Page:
The reasons why more of the U.S. isn’t represented in the U.S. Open Cup

Only 30 states will be represented in the 2017 tournament. What about the other 20?

(Gilberto Hernandez/@GilbertoHdz200)

In March, TheCup.us released a graphic showing the 99 teams that will battle it out in the 104th edition of the Lamar Hunt U.S. Open Cup. This week, the tournament kicked off with teams ranging from amateur clubs to the MLS sides vying for the world’s third longest running open soccer tournament.

Since the beginning of the tournament’s latest revamp—the “modern era”—which began in 1995 (the first year professional teams joined the tournament en masse in decades), the number of teams participating in the competition has grown more than six times, increasing from 16 to 99.

A Long Strange Trip: 103 Years of the Lamar Hunt U.S. Open Cup

In 2017, 30 states will be represented in the 104th Lamar Hunt Cup. Six states will break previous representation records. Kentucky will field more than one team for the first time in the modern era and Nevada will be properly represented by a club for the first time. All of these accomplishments reflect persistent effort for the folks who work with the tournament. However, it still has a long way to go to more fully represent the entirety of the United States.

Having 30 states represented is great, but what about the other 20? Obviously, states such as Alaska and Hawaii are difficult to include due to their distance. That leaves 18 unrepresented for no immediately obvious reason.

There are plenty of hoops teams must jump through before receiving a spot in the cup. These barriers are not set in place to exclude certain states; instead, they are present to ensure clubs big and small have the proper travel arrangements, players, staff, and stadiums to participate without losing money.

For clubs in the USL, MLS, and NASL, these criteria are relatively easy to meet. For amateur sides, these barriers can be difficult to reach.

“One of the opinions that I’ve had for a long time is that if the federation could assure teams that they won’t lose money entering the tournament, then a LOT more teams would enter,” says broadcast journalist and TheCup.us creator Josh Hakala. “But in recent years, we’ve seen teams like the KC Athletics, thanks to the luck of the draw, end up drawing a team from Portland and have to choose between breaking the bank to travel to Oregon from Kansas City, or competing in the tournament (they chose to withdraw).”

While some teams lack the necessary funds, there are also entire states without any teams at a high enough level to participate.

“Some states just don’t have a strong adult soccer program. States like Montana or Idaho, for example,” Hakala says. “And if they do have teams, often they aren’t at a high enough level to compete with some of these clubs from major cities or more populated states.”

Then there are other states more interested in funneling teams into other competitions.

“Some states, like my home state of Michigan, haven’t valued the Open Cup so they rarely entered teams,” Hakala adds. “In fact, I had a friend who ran a club team at Michigan State University who wanted to enter. He contacted the Michigan Soccer Association to ask how to go about entering the Open Cup qualifying tournament (this is long before the Open Division tournament was created) and all they did was try to pressure him to enter the Amateur Cup tournament instead. Some states clearly value the tournament more than others.”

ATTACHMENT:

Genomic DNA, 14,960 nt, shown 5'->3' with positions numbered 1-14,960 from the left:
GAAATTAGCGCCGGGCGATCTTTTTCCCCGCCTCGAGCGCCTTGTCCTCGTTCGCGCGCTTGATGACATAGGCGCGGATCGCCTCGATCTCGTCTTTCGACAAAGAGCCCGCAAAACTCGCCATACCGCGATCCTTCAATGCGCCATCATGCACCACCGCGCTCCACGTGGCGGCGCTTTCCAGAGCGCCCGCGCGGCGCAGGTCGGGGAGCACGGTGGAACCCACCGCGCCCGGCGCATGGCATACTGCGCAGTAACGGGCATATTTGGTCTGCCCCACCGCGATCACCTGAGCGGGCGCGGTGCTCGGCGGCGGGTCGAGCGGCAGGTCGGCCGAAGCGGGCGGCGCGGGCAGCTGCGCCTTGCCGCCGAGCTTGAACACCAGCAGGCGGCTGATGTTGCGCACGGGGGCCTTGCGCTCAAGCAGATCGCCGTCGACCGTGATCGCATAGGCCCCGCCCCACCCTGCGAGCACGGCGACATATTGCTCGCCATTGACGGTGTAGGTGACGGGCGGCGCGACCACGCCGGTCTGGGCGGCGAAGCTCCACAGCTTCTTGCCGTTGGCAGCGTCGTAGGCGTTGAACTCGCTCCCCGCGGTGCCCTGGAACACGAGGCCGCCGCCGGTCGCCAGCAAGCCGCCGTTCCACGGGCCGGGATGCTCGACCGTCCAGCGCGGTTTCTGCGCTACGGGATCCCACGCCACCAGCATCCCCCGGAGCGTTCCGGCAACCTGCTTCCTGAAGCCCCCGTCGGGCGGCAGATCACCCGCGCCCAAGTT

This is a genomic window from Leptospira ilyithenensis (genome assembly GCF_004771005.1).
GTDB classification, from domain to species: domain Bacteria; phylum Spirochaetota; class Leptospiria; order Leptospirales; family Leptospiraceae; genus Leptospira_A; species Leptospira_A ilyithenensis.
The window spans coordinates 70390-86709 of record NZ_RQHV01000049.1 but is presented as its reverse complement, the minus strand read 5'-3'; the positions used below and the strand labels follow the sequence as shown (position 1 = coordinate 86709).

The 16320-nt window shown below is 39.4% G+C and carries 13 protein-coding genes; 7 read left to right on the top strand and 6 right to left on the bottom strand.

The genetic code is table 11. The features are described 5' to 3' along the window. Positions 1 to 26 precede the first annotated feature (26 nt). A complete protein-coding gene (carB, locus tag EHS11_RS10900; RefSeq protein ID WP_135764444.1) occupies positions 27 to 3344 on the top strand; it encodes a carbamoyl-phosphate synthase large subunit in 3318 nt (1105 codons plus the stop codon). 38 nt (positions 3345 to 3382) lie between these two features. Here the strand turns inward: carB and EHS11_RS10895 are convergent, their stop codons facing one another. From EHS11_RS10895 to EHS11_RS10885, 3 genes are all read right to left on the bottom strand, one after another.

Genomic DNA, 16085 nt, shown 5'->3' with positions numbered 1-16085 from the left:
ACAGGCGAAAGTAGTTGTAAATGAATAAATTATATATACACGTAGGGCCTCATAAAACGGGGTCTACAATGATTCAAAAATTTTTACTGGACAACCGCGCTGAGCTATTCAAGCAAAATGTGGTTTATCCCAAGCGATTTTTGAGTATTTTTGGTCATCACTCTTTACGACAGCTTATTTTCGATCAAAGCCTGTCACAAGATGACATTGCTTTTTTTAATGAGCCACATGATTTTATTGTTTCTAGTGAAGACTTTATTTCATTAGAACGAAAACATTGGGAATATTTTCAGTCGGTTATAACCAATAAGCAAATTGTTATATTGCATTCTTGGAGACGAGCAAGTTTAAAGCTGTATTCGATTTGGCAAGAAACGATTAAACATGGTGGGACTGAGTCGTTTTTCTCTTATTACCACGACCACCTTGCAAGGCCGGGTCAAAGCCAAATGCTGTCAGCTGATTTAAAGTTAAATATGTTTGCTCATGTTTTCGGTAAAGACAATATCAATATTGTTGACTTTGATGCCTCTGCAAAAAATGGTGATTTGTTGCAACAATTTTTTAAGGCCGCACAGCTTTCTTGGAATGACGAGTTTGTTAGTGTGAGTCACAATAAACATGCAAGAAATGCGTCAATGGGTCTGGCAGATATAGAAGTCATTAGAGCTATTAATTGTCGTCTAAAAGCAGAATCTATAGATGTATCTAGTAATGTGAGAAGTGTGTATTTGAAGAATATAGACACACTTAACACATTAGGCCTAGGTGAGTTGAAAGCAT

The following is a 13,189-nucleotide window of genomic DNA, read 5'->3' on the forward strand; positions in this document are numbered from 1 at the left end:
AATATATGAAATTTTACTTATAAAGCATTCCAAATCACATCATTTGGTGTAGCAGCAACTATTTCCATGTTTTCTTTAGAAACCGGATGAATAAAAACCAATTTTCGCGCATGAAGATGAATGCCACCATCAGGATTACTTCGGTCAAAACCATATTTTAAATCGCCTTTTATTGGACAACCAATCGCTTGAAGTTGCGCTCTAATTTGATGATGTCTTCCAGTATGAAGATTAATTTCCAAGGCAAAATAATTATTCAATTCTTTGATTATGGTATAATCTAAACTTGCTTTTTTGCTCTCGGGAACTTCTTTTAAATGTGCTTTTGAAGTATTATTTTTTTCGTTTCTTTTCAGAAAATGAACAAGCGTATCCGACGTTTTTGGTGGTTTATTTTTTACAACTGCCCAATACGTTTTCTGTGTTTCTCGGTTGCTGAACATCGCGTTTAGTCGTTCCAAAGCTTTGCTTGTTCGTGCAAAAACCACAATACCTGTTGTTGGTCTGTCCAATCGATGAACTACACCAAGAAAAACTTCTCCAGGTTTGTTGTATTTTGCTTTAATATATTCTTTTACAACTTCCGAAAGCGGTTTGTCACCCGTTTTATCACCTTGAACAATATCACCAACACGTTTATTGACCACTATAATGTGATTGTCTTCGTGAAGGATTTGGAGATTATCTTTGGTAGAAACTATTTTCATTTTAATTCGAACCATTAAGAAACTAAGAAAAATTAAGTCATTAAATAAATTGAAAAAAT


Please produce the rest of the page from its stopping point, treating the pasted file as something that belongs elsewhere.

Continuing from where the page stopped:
(The Amateur Cup, also known as the USASA Amateur Cup, is a tournament open to all amateur United States Soccer Federation affiliated clubs. The tournament began in 1923 and is now run by the United States Adult Soccer Association.)

So when it comes down to it, there are three primary reasons why the Lamar Hunt U.S. Open Cup does not have better geographical representation: money, interest, and association support.

These factors have less to do with the tournament itself than they do with United States Soccer Federation. As the country thinks narrowly about the next four MLS expansion clubs, the cities and states that are not applying for a spot in North America’s top division are being forgotten. For most of these cities applying for MLS expansion, they already have a soccer foundation to build on, but what about those major cities without a light in the dark for the sport? Due to United States Soccer Federation focusing primarily on the country’s top division, they are hurting smaller clubs.

Where is the regional growth?

Growth isn’t just about having the fanciest stadiums or best players, it’s also about having the game reach as many people as possible. Granted, the improvements that have been made are great, but they aren’t something reasonable to strive for in empty markets. If U.S. Soccer spends time developing the untapped regions, more money could be brought to the sport, a larger youth system could be established, and, of course, more viewership markets could be tapped.

Cities like Omaha, Boise, New Orleans, and Mobile are all without teams. All of these cities have sizable populations, and while soccer surely isn’t the most popular sport in any of them, surely there must be an untapped segment that could support U.S. Open Cup teams, whether it be at the amateur, semi-pro, or professional level.

These cities don’t necessarily need an MLS club, but they should have some sort of soccer. These are untapped markets that could grow the sport in different parts of the country and pay dividends for the USSF, if they want it.